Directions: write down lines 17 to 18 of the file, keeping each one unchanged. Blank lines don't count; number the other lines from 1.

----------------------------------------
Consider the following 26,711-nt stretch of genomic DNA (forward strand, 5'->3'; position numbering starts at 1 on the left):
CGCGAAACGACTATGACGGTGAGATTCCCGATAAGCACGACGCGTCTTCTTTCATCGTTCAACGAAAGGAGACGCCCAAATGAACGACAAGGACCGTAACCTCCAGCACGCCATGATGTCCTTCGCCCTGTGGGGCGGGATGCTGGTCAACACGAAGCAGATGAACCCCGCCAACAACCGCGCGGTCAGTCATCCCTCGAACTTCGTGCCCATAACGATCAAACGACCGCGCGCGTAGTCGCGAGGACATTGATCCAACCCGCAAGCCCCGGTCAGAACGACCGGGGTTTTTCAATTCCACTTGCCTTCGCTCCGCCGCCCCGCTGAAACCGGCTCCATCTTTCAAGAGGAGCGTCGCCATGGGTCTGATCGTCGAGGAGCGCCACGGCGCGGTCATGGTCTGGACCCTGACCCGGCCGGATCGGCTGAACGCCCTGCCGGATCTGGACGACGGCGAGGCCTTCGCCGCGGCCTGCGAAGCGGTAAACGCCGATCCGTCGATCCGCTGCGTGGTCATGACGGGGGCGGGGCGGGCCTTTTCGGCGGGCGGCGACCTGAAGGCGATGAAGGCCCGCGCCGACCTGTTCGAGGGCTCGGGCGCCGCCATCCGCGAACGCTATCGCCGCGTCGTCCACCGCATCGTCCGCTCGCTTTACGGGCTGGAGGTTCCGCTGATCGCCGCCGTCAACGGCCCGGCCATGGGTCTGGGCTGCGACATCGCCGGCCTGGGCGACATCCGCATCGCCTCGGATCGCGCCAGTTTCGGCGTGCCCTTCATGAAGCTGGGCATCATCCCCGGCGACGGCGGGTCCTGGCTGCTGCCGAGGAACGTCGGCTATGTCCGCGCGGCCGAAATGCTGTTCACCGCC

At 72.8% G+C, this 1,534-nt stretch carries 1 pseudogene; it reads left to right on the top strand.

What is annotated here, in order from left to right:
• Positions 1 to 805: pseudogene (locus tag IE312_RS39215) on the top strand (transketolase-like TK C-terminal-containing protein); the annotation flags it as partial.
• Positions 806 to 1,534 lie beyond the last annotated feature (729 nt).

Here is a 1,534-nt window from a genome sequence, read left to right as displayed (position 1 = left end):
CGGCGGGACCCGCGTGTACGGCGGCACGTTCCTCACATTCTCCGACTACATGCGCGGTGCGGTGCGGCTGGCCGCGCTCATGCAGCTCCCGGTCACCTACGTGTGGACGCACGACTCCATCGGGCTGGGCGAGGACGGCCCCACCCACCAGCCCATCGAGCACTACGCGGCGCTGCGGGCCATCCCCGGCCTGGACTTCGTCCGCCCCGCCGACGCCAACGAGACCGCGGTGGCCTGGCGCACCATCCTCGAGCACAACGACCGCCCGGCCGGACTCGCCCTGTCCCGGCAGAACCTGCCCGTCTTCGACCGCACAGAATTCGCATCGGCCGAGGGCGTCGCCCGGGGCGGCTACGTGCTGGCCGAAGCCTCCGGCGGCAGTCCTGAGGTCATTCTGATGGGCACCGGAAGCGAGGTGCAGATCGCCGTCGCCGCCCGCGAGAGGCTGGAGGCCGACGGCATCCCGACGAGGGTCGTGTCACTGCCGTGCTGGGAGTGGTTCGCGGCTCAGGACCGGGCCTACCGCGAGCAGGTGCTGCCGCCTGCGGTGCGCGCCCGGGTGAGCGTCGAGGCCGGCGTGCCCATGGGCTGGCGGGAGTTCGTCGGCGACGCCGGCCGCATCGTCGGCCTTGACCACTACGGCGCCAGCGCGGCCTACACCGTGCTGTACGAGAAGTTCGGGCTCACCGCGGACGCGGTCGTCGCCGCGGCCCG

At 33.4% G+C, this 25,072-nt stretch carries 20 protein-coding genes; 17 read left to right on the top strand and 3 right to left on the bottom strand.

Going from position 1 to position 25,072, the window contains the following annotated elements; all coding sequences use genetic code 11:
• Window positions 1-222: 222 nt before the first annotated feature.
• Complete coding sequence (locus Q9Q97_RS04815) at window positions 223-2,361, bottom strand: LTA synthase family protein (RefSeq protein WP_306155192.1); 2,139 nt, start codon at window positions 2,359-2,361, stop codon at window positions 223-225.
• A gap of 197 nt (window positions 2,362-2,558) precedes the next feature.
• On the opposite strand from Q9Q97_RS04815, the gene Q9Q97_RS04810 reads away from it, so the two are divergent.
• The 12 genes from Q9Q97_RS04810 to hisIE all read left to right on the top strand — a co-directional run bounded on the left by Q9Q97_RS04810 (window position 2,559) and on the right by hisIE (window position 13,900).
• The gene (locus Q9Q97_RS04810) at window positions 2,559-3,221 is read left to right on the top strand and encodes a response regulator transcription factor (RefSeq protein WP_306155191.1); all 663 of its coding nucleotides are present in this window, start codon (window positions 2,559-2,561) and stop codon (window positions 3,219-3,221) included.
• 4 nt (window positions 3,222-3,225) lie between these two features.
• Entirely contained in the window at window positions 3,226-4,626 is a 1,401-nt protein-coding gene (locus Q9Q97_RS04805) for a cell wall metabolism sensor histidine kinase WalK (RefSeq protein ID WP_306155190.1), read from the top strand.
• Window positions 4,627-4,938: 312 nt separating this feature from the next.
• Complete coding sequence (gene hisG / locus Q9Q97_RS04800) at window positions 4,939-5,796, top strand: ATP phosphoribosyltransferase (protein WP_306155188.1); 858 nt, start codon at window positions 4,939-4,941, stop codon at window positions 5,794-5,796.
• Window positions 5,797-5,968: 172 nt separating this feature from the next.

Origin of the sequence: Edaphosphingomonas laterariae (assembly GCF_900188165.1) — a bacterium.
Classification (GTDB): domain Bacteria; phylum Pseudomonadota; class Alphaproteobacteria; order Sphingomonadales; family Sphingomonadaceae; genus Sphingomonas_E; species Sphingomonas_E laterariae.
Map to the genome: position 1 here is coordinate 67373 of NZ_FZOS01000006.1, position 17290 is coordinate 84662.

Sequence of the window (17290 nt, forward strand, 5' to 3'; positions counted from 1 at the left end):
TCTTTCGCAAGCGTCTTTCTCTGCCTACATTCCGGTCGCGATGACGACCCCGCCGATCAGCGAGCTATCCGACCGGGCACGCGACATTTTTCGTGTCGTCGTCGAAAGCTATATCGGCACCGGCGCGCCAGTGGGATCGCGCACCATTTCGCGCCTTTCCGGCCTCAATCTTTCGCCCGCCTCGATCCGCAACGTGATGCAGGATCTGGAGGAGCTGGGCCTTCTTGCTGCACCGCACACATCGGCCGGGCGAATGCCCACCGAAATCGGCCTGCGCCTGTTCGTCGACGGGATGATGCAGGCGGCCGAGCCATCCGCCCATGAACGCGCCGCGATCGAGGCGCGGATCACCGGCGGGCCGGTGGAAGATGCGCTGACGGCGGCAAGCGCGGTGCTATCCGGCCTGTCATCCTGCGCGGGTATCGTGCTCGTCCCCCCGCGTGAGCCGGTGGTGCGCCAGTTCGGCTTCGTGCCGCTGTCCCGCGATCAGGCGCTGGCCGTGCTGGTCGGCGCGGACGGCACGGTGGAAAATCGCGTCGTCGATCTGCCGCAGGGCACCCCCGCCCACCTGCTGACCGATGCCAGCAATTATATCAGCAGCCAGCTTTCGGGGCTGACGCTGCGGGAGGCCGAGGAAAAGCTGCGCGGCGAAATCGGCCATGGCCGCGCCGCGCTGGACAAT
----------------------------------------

• 4 nt (window positions 3,222-3,225) lie between these two features.
• Entirely contained in the window at window positions 3,226-4,626 is a 1,401-nt protein-coding gene (locus Q9Q97_RS04805) for a cell wall metabolism sensor histidine kinase WalK (RefSeq protein ID WP_306155190.1), read from the top strand.